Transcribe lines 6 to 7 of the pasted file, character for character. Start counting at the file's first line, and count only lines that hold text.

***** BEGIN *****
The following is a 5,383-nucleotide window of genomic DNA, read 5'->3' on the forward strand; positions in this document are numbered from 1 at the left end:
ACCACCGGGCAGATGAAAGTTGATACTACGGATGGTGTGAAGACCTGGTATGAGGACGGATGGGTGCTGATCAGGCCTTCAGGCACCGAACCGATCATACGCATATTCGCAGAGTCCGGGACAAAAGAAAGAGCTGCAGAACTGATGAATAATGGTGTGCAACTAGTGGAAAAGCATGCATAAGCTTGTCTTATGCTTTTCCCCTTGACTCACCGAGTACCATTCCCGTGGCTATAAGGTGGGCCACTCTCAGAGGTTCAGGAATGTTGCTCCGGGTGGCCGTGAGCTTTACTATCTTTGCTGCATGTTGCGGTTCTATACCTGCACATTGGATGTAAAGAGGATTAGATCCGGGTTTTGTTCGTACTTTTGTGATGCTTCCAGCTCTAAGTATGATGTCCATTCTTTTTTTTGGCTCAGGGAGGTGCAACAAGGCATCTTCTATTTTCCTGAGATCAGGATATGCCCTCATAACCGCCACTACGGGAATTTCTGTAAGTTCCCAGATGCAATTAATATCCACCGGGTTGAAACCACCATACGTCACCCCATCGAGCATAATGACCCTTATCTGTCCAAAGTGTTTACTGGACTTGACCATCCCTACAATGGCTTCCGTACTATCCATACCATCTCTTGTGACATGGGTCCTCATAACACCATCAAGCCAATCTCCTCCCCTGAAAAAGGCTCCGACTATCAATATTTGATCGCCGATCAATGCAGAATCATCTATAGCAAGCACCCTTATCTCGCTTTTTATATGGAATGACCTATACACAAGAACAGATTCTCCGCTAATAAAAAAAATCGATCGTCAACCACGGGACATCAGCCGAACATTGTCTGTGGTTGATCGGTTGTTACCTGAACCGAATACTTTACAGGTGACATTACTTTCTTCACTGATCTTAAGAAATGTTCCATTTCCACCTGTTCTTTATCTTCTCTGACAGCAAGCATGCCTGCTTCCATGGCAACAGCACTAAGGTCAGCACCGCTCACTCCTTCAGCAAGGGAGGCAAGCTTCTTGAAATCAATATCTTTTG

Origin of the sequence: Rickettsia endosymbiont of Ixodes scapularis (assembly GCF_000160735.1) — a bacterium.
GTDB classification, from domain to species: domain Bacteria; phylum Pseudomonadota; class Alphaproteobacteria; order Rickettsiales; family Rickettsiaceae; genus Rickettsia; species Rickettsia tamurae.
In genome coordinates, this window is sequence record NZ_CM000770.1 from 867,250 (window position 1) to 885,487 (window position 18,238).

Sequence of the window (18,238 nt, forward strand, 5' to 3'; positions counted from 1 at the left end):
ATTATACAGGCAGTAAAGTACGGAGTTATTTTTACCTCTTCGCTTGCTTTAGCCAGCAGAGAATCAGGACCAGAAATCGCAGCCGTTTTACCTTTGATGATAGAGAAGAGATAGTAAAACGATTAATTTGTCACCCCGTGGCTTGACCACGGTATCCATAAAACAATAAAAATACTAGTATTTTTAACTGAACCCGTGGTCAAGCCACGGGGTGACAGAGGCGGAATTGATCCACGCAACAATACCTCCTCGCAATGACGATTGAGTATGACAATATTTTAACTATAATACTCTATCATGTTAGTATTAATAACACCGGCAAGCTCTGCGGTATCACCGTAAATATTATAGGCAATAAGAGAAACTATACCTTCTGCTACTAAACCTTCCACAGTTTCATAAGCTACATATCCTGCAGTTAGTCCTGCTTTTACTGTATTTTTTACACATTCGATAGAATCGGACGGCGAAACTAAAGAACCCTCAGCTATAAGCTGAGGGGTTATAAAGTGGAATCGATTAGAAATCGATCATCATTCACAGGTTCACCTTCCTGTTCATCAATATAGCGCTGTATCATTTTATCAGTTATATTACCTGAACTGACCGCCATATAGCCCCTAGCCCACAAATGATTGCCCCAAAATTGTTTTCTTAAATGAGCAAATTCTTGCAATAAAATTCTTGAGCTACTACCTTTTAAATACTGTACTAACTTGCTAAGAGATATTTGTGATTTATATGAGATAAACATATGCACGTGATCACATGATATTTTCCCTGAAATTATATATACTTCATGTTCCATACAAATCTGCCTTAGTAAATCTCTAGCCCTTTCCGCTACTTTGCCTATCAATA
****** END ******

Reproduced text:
Sequence of the window (18,238 nt, forward strand, 5' to 3'; positions counted from 1 at the left end):
ATTATACAGGCAGTAAAGTACGGAGTTATTTTTACCTCTTCGCTTGCTTTAGCCAGCAGAGAATCAGGACCAGAAATCGCAGCCGTTTTACCTTTGATGATAGAGAAGAGATAGTAAAACGATTAATTTGTCACCCCGTGGCTTGACCACGGTATCCATAAAACAATAAAAATACTAGTATTTTTAACTGAACCCGTGGTCAAGCCACGGGGTGACAGAGGCGGAATTGATCCACGCAACAATACCTCCTCGCAATGACGATTGAGTATGACAATATTTTAACTATAATACTCTATCATGTTAGTATTAATAACACCGGCAAGCTCTGCGGTATCACCGTAAATATTATAGGCAATAAGAGAAACTATACCTTCTGCTACTAAACCTTCCACAGTTTCATAAGCTACATATCCTGCAGTTAGTCCTGCTTTTACTGTATTTTTTACACATTCGATAGAATCGGACGGCGAAACTAAAGAACCCTCAGCTATAAGCTGAGGGGTTATAAAGTGGAATCGATTAGAAATCGATCATCATTCACAGGTTCACCTTCCTGTTCATCAATATAGCGCTGTATCATTTTATCAGTTATATTACCTGAACTGACCGCCATATAGCCCCTAGCCCACAAATGATTGCCCCAAAATTGTTTTCTTAAATGAGCAAATTCTTGCAATAAAATTCTTGAGCTACTACCTTTTAAATACTGTACTAACTTGCTAAGAGATATTTGTGATTTATATGAGATAAACATATGCACGTGATCACATGATATTTTCCCTGAAATTATATATACTTCATGTTCCATACAAATCTGCCTTAGTAAATCTCTAGCCCTTTCCGCTACTTTGCCTATCAATA